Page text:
• In another exemplary embodiment, congestion pre-emption criteria may include, in addition to an ARP priority level value and a resource type, a QCI priority level. A QCI priority level associated with a service may range from 1-255, where '1' may be the highest QCI priority level that a service may have and '255' may be the lowest QCI priority level that a service may have. The QCI priority level may or may not be considered when determining whether to pre-empt a service for a specific congestion level. For example, when the congestion level is '1,' a QCI priority level may not be considered when determining whether a service may be pre-empted. Services associated with high QCI parameters may include streaming and interactive services, while services with low QCI parameters may include services that run in the background and are not critical.
  • In yet another exemplary embodiment, the congestion level on node 18 may be '2.' Congestion control function 26 queries congestion configurations database 30 for a congestion pre-emption criteria mapped to a congestion level of '2.' Congestion control configurations database 30 returns to congestion control function 26 the congestion pre-emption criteria associated with a congestion level of '2.' As shown in exemplary Table 1, for a congestion level of '2,' the congestion pre-emption criteria includes an ARP priority level value of '10,' a resource type of non-GBR, and a QCI priority level of '50.' Additionally, the ARP pre-emption vulnerability flag of the service should be set to 'true,' i.e., the service should be pre-emptable.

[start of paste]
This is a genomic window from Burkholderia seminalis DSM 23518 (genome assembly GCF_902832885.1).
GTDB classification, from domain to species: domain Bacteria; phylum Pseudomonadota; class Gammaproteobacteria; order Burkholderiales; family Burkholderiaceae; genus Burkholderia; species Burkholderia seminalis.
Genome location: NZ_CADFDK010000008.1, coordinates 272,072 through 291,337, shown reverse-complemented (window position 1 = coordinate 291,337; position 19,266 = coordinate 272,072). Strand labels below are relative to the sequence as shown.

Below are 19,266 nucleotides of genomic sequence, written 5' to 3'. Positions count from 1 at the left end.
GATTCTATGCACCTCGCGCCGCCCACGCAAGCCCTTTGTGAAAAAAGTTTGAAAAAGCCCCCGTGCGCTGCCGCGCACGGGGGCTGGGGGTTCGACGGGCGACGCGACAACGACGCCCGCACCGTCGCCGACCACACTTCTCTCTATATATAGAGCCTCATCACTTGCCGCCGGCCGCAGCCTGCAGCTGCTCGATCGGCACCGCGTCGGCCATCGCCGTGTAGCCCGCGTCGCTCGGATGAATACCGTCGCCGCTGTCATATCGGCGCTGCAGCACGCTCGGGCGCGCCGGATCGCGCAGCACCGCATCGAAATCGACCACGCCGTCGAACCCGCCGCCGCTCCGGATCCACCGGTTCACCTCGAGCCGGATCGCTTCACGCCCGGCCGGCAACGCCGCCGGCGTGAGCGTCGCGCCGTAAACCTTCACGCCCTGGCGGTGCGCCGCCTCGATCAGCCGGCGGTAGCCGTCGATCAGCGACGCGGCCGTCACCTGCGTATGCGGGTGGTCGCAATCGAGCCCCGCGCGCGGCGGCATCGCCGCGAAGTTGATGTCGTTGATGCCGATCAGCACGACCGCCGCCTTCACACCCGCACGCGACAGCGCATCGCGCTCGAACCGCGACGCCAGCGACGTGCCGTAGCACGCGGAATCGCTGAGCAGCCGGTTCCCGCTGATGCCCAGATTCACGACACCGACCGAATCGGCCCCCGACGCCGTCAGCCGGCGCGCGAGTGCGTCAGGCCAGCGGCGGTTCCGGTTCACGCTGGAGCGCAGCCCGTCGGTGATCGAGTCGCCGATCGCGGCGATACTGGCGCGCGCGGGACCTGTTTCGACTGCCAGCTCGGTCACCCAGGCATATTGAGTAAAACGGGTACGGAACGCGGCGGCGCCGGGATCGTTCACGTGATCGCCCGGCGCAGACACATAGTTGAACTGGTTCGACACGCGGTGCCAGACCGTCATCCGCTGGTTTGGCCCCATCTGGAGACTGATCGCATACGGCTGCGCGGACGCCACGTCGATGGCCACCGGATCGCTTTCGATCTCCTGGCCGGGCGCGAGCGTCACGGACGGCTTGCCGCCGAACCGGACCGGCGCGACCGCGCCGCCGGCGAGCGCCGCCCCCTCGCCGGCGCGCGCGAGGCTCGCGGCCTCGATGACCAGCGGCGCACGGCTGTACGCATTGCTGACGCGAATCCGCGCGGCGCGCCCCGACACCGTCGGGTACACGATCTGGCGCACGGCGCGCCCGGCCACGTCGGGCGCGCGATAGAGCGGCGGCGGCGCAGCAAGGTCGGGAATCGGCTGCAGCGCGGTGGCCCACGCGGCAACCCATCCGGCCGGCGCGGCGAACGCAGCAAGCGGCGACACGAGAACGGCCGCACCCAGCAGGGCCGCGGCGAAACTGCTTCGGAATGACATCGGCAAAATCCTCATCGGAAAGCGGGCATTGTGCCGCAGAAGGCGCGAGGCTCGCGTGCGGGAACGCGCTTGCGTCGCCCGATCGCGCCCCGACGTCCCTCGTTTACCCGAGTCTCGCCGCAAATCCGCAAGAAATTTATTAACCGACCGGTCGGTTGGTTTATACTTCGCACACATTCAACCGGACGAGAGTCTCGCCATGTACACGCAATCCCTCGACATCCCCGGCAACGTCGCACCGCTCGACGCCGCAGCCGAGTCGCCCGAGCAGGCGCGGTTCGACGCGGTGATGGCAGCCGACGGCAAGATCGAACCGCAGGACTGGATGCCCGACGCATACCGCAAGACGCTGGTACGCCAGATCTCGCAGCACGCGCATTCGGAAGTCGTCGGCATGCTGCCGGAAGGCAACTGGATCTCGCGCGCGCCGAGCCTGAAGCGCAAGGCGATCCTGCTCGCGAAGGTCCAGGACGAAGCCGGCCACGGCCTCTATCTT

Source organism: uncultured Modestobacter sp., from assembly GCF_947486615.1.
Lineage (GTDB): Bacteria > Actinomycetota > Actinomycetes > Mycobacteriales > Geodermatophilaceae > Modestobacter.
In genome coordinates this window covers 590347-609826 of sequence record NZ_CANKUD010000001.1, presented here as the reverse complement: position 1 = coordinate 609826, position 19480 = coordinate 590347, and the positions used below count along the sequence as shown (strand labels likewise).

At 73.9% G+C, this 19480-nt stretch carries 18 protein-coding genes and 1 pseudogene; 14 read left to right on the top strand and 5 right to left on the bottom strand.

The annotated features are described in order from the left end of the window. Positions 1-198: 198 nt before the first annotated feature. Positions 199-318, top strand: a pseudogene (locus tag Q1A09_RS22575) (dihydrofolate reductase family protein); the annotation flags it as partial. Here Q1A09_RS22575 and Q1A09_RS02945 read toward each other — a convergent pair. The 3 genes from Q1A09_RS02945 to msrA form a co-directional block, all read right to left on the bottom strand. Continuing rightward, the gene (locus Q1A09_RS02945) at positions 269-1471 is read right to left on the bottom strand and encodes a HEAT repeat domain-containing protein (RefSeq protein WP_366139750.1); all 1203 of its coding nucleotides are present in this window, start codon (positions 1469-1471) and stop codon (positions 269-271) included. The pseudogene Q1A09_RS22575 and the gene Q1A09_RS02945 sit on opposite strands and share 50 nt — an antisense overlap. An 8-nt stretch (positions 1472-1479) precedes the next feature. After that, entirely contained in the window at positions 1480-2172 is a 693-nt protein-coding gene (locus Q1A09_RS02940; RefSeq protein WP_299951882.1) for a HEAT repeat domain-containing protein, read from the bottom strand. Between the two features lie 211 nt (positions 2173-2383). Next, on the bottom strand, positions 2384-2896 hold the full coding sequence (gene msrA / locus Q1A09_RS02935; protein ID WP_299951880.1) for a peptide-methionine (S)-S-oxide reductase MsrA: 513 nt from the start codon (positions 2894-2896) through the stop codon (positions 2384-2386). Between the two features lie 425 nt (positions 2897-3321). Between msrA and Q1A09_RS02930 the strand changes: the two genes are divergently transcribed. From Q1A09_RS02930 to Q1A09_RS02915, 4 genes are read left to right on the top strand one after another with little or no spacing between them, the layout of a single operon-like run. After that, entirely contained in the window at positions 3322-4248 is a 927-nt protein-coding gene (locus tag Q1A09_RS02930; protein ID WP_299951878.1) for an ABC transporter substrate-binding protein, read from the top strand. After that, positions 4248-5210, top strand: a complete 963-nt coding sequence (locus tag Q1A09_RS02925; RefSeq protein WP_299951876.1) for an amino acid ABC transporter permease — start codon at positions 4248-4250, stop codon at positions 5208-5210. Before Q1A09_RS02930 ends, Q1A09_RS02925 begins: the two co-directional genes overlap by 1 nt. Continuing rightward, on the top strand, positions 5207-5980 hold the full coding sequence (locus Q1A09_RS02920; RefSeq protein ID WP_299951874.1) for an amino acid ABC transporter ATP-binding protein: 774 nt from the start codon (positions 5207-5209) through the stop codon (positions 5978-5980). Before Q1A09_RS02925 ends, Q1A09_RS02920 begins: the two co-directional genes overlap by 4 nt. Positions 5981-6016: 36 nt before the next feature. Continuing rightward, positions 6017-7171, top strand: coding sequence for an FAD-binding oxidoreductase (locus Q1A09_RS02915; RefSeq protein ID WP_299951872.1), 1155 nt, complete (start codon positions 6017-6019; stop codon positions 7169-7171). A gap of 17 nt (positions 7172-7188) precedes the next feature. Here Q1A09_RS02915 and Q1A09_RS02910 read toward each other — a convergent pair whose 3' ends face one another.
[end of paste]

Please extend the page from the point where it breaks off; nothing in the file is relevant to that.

• Congestion control function 26 queries service contexts database 32 for pre-emptable non-GBR services associated with service pre-emption criteria that include an ARP priority level value of at least '10,' a resource type of non-GBR and a QCI priority level of at least '50.' Service contexts database 32 returns a list of pre-emptable non-GBR services on node 18 associated with an ARP priority level value of at least '10' and a QCI priority level of at least '50.' A list of pre-emptable non-GBR services associated with ARP priority level values of at least '10' and a QCI priority level of at least '50' are returned to congestion control function 26 ordered by priority level, where the list priority is determined by taking into consideration and combining the ARP priority level and the QCI priority level of the services in the list, and where services having the lowest priority level may be listed first.